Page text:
The European Legacy 21 (2):184-204 (2016)

Abstract
Jean-Luc Nancy identifies Rousseau as the first to conceive community as a lost state of immediacy and transparency. Rousseau’s conception has allegedly shaped the western ideal of an immanent community. Nancy deconstructs that ideal, arguing that immanence would suppress community; its oneness would block the being-with which enables our ontological being-in-common. This article argues that Rousseau never posits a lost community but actually explores, like Nancy, the political closure of immanence. Man’s distinguishing trait of perfectibility, which renders him finite, always open to change for better or worse, rejects the self-enclosure of immanence as does the constant willing of the general will which defines a community’s political life. If citizens could form an immanent whole, they would have nothing left to will, reaching an inhuman situation without liberty, reflection and responsibility. A community’s vitality, as Rousseau’s discussion of Poland suggests, does not come from closure to th..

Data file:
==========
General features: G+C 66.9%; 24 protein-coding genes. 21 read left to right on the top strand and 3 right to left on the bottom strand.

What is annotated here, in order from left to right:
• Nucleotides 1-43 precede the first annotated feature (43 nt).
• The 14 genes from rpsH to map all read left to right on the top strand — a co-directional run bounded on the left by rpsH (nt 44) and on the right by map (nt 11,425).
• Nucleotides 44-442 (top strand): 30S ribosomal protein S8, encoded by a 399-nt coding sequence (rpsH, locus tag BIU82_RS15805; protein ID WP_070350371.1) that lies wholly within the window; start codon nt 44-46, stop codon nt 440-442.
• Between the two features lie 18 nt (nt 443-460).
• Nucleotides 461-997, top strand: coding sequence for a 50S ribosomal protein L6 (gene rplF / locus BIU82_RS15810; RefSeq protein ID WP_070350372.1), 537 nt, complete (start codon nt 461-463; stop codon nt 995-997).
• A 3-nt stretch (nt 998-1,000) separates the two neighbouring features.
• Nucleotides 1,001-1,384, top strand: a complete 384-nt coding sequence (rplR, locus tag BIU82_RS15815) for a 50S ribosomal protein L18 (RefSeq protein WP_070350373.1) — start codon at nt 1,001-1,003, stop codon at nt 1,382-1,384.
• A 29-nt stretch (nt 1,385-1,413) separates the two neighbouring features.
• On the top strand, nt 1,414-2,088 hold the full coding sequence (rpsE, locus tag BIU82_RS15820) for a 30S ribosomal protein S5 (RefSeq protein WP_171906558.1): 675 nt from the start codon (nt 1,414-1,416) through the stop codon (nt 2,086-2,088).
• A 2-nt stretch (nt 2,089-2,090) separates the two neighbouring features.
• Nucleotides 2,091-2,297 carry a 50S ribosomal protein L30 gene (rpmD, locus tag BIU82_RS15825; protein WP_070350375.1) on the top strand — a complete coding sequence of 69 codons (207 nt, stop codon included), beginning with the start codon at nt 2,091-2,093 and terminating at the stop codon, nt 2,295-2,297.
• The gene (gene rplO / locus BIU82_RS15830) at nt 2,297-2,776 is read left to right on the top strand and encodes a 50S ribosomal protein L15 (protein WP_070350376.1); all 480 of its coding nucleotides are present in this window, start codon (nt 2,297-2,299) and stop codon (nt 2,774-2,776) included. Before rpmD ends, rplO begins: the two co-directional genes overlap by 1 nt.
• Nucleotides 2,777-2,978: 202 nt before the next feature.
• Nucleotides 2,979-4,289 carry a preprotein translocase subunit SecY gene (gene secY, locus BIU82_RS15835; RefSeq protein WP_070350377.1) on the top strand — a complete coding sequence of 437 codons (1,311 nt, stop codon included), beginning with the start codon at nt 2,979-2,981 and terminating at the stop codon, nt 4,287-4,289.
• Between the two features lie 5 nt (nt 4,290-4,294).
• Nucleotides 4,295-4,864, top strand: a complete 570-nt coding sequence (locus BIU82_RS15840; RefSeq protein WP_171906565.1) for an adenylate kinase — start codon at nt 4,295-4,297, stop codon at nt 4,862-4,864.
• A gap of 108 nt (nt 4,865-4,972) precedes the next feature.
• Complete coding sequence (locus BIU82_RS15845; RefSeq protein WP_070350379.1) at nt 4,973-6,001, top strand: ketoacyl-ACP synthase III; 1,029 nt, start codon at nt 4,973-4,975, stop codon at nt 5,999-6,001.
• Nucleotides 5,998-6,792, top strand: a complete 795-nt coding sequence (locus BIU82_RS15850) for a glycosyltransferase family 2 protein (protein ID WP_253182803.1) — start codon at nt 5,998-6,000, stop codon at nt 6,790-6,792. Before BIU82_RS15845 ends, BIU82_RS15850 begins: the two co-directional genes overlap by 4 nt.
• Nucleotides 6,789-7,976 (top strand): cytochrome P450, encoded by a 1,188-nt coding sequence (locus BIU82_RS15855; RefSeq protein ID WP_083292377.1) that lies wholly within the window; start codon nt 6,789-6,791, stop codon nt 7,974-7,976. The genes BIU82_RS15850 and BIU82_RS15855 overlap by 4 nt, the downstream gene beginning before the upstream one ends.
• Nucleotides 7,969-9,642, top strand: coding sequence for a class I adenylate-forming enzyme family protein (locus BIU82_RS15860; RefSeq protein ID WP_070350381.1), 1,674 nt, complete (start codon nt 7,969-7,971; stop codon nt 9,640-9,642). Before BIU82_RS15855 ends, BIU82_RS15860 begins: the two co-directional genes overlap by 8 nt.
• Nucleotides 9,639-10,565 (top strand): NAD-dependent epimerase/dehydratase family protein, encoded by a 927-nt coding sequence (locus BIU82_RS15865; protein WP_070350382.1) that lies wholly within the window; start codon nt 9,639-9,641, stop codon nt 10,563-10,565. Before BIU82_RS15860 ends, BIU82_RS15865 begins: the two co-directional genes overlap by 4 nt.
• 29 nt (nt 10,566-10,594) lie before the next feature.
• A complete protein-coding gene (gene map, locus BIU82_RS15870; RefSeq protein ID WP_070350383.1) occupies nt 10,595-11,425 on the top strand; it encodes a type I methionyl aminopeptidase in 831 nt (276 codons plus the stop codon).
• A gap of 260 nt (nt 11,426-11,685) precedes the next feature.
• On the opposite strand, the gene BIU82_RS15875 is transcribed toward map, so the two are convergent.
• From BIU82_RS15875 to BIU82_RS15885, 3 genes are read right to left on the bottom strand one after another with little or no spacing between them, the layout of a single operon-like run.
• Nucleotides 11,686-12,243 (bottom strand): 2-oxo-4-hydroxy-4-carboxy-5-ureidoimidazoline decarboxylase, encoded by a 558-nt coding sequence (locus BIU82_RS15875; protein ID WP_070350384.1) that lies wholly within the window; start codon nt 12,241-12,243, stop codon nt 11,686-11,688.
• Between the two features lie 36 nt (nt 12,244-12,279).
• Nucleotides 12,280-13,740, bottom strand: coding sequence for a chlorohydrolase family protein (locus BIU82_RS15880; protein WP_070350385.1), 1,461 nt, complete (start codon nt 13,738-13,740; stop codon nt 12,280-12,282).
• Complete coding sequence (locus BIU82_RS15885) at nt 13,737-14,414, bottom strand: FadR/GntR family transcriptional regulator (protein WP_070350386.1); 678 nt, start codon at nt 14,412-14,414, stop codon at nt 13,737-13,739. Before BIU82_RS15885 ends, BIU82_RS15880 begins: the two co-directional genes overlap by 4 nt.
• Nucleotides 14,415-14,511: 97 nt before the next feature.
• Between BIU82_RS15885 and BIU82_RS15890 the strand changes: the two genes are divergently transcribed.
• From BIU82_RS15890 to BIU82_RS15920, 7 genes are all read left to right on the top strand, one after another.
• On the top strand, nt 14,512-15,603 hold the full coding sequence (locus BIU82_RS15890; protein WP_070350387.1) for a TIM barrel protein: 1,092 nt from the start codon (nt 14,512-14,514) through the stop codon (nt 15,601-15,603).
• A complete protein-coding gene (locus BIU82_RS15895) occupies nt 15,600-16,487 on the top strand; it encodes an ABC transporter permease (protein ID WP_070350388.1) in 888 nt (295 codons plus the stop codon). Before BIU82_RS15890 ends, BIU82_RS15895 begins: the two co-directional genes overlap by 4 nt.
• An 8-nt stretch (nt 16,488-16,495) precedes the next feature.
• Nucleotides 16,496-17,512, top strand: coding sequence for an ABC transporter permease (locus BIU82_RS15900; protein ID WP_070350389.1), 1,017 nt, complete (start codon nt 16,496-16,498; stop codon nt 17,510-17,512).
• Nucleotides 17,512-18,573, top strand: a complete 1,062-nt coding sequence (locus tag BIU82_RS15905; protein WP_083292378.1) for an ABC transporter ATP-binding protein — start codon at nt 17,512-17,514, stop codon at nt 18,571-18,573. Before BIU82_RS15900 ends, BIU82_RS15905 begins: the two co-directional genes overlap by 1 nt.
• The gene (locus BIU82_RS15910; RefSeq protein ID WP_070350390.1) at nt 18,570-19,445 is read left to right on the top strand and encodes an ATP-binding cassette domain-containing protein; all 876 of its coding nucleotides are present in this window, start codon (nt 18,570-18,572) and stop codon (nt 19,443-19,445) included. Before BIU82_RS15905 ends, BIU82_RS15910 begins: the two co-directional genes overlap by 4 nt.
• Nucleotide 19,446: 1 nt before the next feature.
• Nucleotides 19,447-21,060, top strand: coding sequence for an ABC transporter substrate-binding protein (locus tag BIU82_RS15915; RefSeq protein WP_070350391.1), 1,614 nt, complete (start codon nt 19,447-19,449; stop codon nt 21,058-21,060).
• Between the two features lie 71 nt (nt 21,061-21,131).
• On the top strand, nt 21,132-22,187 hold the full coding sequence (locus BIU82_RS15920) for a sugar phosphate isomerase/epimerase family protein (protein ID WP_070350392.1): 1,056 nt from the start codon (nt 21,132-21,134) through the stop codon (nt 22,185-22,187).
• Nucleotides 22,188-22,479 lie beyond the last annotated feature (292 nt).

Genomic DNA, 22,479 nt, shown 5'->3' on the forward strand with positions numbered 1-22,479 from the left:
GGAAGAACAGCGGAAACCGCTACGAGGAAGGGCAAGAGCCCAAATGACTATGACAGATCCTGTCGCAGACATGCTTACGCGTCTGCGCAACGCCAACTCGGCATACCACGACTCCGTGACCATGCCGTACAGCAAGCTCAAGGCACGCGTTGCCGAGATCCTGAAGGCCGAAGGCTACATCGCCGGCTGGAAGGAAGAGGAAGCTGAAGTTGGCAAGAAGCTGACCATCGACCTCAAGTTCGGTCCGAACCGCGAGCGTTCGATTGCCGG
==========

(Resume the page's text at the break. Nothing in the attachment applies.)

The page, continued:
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DOI 10.1080/10848770.2015.1126999
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Jean‐Luc Nancy and the Myth of the Common.Andrew Norris - 2000 - Constellations 7 (2):272-295.
The Force of Freedom.Steven G. Affeldt - 1999 - Political Theory 27 (3):299-333.

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